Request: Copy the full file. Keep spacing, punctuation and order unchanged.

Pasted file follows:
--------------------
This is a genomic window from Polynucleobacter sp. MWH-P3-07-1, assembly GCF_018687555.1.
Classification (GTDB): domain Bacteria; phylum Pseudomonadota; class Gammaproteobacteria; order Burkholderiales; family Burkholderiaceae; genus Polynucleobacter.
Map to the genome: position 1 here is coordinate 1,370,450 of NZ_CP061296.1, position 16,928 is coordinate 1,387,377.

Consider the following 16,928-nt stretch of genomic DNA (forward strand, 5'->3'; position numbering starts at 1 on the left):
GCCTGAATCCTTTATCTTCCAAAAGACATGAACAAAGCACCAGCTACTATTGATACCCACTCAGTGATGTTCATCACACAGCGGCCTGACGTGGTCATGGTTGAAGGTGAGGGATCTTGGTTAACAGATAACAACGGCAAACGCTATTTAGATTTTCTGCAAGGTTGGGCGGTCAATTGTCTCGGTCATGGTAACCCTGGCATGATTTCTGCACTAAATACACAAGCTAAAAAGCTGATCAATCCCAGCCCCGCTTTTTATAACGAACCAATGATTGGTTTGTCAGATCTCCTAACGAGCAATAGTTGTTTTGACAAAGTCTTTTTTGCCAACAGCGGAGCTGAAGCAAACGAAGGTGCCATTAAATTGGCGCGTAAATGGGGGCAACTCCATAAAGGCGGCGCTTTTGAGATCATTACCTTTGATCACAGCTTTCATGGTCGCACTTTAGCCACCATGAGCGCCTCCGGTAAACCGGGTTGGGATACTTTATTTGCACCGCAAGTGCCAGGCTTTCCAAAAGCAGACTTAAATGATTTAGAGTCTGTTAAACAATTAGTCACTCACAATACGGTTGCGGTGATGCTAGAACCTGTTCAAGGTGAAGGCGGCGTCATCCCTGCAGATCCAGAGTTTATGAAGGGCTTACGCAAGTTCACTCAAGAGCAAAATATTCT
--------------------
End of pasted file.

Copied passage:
This is a genomic window from Polynucleobacter sp. MWH-P3-07-1, assembly GCF_018687555.1.
Classification (GTDB): domain Bacteria; phylum Pseudomonadota; class Gammaproteobacteria; order Burkholderiales; family Burkholderiaceae; genus Polynucleobacter.
Map to the genome: position 1 here is coordinate 1,370,450 of NZ_CP061296.1, position 16,928 is coordinate 1,387,377.

Consider the following 16,928-nt stretch of genomic DNA (forward strand, 5'->3'; position numbering starts at 1 on the left):
GCCTGAATCCTTTATCTTCCAAAAGACATGAACAAAGCACCAGCTACTATTGATACCCACTCAGTGATGTTCATCACACAGCGGCCTGACGTGGTCATGGTTGAAGGTGAGGGATCTTGGTTAACAGATAACAACGGCAAACGCTATTTAGATTTTCTGCAAGGTTGGGCGGTCAATTGTCTCGGTCATGGTAACCCTGGCATGATTTCTGCACTAAATACACAAGCTAAAAAGCTGATCAATCCCAGCCCCGCTTTTTATAACGAACCAATGATTGGTTTGTCAGATCTCCTAACGAGCAATAGTTGTTTTGACAAAGTCTTTTTTGCCAACAGCGGAGCTGAAGCAAACGAAGGTGCCATTAAATTGGCGCGTAAATGGGGGCAACTCCATAAAGGCGGCGCTTTTGAGATCATTACCTTTGATCACAGCTTTCATGGTCGCACTTTAGCCACCATGAGCGCCTCCGGTAAACCGGGTTGGGATACTTTATTTGCACCGCAAGTGCCAGGCTTTCCAAAAGCAGACTTAAATGATTTAGAGTCTGTTAAACAATTAGTCACTCACAATACGGTTGCGGTGATGCTAGAACCTGTTCAAGGTGAAGGCGGCGTCATCCCTGCAGATCCAGAGTTTATGAAGGGCTTACGCAAGTTCACTCAAGAGCAAAATATTCT